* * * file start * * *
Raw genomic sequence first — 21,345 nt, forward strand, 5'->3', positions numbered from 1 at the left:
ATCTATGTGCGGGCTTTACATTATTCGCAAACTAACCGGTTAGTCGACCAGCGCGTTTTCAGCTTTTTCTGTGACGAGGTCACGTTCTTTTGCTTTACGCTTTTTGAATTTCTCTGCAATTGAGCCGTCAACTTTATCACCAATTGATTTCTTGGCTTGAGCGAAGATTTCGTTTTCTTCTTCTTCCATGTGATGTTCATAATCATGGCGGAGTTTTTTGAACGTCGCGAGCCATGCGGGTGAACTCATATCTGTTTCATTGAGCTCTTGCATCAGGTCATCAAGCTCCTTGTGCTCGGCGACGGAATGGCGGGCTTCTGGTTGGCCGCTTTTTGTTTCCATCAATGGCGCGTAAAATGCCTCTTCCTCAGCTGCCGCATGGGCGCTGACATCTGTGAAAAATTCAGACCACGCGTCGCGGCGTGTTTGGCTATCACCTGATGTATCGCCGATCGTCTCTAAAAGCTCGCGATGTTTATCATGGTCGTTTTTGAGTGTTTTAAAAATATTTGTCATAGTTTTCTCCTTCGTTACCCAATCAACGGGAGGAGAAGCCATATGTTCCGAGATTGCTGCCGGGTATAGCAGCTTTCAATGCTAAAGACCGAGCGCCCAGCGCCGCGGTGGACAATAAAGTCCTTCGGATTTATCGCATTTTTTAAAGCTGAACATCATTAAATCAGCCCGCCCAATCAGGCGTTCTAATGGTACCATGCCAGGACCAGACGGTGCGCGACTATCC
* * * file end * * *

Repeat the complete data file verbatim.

Raw genomic sequence first — 21,345 nt, forward strand, 5'->3', positions numbered from 1 at the left:
ATCTATGTGCGGGCTTTACATTATTCGCAAACTAACCGGTTAGTCGACCAGCGCGTTTTCAGCTTTTTCTGTGACGAGGTCACGTTCTTTTGCTTTACGCTTTTTGAATTTCTCTGCAATTGAGCCGTCAACTTTATCACCAATTGATTTCTTGGCTTGAGCGAAGATTTCGTTTTCTTCTTCTTCCATGTGATGTTCATAATCATGGCGGAGTTTTTTGAACGTCGCGAGCCATGCGGGTGAACTCATATCTGTTTCATTGAGCTCTTGCATCAGGTCATCAAGCTCCTTGTGCTCGGCGACGGAATGGCGGGCTTCTGGTTGGCCGCTTTTTGTTTCCATCAATGGCGCGTAAAATGCCTCTTCCTCAGCTGCCGCATGGGCGCTGACATCTGTGAAAAATTCAGACCACGCGTCGCGGCGTGTTTGGCTATCACCTGATGTATCGCCGATCGTCTCTAAAAGCTCGCGATGTTTATCATGGTCGTTTTTGAGTGTTTTAAAAATATTTGTCATAGTTTTCTCCTTCGTTACCCAATCAACGGGAGGAGAAGCCATATGTTCCGAGATTGCTGCCGGGTATAGCAGCTTTCAATGCTAAAGACCGAGCGCCCAGCGCCGCGGTGGACAATAAAGTCCTTCGGATTTATCGCATTTTTTAAAGCTGAACATCATTAAATCAGCCCGCCCAATCAGGCGTTCTAATGGTACCATGCCAGGACCAGACGGTGCGCGACTATCC